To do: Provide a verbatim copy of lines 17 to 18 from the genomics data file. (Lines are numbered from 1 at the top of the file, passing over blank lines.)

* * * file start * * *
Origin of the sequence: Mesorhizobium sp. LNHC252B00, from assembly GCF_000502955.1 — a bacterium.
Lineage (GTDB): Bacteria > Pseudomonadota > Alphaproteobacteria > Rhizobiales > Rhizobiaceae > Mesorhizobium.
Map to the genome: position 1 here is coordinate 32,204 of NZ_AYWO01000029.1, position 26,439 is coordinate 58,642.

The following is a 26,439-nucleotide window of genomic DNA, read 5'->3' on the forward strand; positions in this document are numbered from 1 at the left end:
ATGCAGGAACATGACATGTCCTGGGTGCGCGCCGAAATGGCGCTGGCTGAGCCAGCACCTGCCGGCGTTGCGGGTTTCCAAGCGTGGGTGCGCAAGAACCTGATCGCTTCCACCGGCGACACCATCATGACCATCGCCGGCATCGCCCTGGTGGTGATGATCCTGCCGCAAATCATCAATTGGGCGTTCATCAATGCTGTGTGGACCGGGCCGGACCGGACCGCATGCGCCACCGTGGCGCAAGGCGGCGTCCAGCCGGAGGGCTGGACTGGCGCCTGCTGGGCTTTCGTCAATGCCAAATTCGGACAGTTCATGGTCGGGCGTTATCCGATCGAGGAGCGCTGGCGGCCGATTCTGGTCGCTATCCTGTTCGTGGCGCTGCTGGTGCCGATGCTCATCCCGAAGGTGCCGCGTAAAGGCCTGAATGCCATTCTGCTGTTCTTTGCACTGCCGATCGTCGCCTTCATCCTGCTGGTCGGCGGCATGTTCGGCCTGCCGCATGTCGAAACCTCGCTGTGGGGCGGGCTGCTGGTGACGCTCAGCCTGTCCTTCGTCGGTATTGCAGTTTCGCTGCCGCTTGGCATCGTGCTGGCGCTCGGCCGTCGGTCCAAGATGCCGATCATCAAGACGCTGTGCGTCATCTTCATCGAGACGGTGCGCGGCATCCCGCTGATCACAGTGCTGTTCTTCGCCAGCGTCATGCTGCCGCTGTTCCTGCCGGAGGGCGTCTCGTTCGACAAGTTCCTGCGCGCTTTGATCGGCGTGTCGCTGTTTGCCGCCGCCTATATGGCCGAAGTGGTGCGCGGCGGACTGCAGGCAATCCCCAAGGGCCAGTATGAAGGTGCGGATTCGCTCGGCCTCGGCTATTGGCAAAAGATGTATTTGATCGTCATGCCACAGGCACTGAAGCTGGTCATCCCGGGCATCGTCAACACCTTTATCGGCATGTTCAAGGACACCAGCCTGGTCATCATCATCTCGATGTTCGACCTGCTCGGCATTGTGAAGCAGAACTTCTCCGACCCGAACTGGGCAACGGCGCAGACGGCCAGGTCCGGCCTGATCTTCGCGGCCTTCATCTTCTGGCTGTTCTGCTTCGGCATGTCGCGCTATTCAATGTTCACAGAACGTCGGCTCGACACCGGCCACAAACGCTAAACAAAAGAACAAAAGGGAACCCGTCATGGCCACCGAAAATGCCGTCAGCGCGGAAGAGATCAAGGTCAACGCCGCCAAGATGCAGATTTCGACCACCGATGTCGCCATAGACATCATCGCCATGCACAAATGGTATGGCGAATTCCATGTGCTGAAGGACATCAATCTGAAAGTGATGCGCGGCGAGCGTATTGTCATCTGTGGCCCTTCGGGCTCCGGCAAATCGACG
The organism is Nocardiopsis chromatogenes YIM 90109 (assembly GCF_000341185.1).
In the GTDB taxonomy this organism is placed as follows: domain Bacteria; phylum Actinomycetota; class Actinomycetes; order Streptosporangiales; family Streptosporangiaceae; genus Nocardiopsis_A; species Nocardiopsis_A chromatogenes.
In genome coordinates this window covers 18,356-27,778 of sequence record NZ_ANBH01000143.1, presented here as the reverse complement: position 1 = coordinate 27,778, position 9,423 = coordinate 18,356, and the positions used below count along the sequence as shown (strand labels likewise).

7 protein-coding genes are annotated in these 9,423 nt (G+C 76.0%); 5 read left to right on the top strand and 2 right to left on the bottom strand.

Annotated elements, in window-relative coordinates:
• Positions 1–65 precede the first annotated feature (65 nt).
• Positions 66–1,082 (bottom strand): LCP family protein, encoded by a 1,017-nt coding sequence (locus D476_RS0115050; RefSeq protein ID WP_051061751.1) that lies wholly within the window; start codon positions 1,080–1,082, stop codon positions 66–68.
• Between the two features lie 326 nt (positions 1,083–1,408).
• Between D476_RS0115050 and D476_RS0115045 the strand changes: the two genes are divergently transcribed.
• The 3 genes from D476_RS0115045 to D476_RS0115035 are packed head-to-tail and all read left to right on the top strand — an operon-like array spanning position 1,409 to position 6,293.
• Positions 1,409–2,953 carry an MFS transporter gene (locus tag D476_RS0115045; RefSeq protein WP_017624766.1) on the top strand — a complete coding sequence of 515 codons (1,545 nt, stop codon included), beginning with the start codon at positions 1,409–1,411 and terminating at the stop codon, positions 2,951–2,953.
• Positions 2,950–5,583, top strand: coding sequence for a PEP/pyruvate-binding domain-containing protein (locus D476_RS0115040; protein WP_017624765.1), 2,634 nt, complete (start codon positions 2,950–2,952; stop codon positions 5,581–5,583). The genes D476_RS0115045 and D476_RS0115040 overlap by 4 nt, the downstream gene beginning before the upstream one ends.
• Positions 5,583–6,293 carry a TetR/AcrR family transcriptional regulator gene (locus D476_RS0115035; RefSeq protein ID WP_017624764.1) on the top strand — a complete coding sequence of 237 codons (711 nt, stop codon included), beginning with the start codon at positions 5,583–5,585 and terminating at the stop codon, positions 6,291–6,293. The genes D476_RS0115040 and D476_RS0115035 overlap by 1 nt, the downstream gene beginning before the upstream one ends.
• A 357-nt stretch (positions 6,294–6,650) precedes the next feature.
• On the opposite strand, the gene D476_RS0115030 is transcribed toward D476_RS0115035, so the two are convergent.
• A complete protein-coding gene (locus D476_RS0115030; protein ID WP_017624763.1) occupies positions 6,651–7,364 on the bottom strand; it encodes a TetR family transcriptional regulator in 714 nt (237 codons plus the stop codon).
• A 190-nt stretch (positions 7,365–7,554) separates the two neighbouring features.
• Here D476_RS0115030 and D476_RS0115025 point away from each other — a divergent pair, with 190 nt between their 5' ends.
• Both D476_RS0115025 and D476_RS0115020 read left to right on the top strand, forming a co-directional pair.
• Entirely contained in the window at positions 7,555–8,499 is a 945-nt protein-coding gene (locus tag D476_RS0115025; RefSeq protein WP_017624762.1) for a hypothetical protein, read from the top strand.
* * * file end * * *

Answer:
• Positions 2,950–5,583, top strand: coding sequence for a PEP/pyruvate-binding domain-containing protein (locus D476_RS0115040; protein WP_017624765.1), 2,634 nt, complete (start codon positions 2,950–2,952; stop codon positions 5,581–5,583). The genes D476_RS0115045 and D476_RS0115040 overlap by 4 nt, the downstream gene beginning before the upstream one ends.
• Positions 5,583–6,293 carry a TetR/AcrR family transcriptional regulator gene (locus D476_RS0115035; RefSeq protein ID WP_017624764.1) on the top strand — a complete coding sequence of 237 codons (711 nt, stop codon included), beginning with the start codon at positions 5,583–5,585 and terminating at the stop codon, positions 6,291–6,293. The genes D476_RS0115040 and D476_RS0115035 overlap by 1 nt, the downstream gene beginning before the upstream one ends.